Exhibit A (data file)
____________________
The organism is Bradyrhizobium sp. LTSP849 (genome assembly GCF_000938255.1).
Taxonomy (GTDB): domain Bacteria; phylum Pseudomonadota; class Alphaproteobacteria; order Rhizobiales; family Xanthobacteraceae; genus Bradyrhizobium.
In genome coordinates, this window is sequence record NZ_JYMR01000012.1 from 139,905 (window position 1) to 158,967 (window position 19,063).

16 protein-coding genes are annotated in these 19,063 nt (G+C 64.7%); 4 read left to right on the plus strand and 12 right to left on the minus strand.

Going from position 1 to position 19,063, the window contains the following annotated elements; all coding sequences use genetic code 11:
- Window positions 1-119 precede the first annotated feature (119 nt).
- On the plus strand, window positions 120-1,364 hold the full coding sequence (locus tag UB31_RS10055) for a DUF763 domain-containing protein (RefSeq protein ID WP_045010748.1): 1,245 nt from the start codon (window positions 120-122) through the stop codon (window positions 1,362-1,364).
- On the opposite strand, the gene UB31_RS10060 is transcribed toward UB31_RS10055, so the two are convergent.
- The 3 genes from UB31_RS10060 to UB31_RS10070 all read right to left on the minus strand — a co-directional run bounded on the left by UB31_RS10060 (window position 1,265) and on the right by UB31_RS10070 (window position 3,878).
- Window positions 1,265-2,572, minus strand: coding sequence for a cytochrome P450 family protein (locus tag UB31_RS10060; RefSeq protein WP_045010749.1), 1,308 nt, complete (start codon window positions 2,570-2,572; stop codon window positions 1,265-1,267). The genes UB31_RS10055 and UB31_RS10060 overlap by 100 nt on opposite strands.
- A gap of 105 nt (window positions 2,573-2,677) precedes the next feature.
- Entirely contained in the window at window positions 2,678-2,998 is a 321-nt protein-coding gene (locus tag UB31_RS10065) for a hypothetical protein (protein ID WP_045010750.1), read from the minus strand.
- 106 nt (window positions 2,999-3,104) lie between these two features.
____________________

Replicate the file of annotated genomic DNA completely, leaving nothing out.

The organism is Bradyrhizobium sp. LTSP849 (genome assembly GCF_000938255.1).
Taxonomy (GTDB): domain Bacteria; phylum Pseudomonadota; class Alphaproteobacteria; order Rhizobiales; family Xanthobacteraceae; genus Bradyrhizobium.
In genome coordinates, this window is sequence record NZ_JYMR01000012.1 from 139,905 (window position 1) to 158,967 (window position 19,063).

16 protein-coding genes are annotated in these 19,063 nt (G+C 64.7%); 4 read left to right on the plus strand and 12 right to left on the minus strand.

Going from position 1 to position 19,063, the window contains the following annotated elements; all coding sequences use genetic code 11:
- Window positions 1-119 precede the first annotated feature (119 nt).
- On the plus strand, window positions 120-1,364 hold the full coding sequence (locus tag UB31_RS10055) for a DUF763 domain-containing protein (RefSeq protein ID WP_045010748.1): 1,245 nt from the start codon (window positions 120-122) through the stop codon (window positions 1,362-1,364).
- On the opposite strand, the gene UB31_RS10060 is transcribed toward UB31_RS10055, so the two are convergent.
- The 3 genes from UB31_RS10060 to UB31_RS10070 all read right to left on the minus strand — a co-directional run bounded on the left by UB31_RS10060 (window position 1,265) and on the right by UB31_RS10070 (window position 3,878).
- Window positions 1,265-2,572, minus strand: coding sequence for a cytochrome P450 family protein (locus tag UB31_RS10060; RefSeq protein WP_045010749.1), 1,308 nt, complete (start codon window positions 2,570-2,572; stop codon window positions 1,265-1,267). The genes UB31_RS10055 and UB31_RS10060 overlap by 100 nt on opposite strands.
- A gap of 105 nt (window positions 2,573-2,677) precedes the next feature.
- Entirely contained in the window at window positions 2,678-2,998 is a 321-nt protein-coding gene (locus tag UB31_RS10065) for a hypothetical protein (protein ID WP_045010750.1), read from the minus strand.
- 106 nt (window positions 2,999-3,104) lie between these two features.